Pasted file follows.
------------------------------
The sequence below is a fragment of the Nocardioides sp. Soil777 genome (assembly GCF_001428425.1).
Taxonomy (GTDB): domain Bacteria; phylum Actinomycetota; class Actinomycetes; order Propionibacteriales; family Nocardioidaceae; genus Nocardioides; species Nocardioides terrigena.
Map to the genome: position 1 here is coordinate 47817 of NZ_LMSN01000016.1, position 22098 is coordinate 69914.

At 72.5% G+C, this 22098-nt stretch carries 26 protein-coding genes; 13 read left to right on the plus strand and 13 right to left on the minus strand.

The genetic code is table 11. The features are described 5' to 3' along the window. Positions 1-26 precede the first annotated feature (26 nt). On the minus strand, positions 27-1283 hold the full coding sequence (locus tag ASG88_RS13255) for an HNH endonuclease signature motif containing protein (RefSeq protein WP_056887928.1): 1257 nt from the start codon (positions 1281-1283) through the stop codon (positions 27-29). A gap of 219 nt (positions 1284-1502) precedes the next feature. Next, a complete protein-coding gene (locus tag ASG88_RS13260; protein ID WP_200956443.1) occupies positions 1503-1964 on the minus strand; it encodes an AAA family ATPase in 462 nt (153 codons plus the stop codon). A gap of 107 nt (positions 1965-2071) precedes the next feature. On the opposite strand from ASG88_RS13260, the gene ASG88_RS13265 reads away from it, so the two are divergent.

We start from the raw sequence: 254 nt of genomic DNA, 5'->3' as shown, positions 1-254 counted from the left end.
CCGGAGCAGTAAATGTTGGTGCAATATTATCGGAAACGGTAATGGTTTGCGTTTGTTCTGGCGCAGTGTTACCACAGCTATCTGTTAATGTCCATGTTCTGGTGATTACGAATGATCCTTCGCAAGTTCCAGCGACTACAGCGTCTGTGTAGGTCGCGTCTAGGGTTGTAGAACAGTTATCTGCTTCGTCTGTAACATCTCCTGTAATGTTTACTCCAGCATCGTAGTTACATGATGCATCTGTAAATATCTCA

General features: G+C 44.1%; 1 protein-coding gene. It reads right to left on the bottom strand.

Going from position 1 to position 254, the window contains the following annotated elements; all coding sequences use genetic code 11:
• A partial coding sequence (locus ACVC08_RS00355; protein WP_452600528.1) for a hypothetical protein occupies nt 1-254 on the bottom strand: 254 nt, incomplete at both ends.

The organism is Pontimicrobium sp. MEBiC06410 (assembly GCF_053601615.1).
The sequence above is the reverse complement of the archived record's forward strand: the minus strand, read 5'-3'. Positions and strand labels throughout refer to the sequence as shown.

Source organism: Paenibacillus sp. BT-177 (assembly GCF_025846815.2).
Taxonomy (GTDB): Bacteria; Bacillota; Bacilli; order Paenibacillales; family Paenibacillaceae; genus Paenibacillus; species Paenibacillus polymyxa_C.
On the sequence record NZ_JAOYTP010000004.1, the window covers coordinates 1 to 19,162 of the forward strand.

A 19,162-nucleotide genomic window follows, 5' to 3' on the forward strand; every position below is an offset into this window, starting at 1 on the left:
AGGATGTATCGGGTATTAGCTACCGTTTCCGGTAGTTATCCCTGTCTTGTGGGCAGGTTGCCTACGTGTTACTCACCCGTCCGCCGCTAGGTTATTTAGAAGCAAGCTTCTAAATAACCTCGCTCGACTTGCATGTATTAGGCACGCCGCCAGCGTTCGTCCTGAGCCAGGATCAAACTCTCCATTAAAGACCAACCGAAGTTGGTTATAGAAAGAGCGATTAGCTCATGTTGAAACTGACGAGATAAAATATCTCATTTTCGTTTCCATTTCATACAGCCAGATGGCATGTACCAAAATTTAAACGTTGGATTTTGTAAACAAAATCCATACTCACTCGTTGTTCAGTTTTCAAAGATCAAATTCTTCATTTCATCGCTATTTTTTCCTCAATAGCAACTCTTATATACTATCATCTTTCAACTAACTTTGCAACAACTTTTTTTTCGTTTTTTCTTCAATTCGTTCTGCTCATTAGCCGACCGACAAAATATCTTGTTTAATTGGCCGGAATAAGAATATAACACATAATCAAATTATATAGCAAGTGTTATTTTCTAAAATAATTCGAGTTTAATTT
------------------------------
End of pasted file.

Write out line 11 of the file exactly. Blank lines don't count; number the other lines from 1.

The organism is Pontimicrobium sp. MEBiC06410 (assembly GCF_053601615.1).